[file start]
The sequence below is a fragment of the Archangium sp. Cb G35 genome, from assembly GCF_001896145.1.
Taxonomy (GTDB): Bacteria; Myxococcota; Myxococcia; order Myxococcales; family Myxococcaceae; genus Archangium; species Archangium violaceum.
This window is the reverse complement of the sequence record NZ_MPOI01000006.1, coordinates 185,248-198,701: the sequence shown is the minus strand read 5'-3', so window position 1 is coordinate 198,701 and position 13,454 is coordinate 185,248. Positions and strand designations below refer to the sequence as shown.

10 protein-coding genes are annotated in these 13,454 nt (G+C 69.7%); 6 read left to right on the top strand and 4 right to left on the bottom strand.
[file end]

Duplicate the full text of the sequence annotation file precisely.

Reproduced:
The sequence below is a fragment of the Archangium sp. Cb G35 genome, from assembly GCF_001896145.1.
Taxonomy (GTDB): Bacteria; Myxococcota; Myxococcia; order Myxococcales; family Myxococcaceae; genus Archangium; species Archangium violaceum.
This window is the reverse complement of the sequence record NZ_MPOI01000006.1, coordinates 185,248-198,701: the sequence shown is the minus strand read 5'-3', so window position 1 is coordinate 198,701 and position 13,454 is coordinate 185,248. Positions and strand designations below refer to the sequence as shown.

10 protein-coding genes are annotated in these 13,454 nt (G+C 69.7%); 6 read left to right on the top strand and 4 right to left on the bottom strand.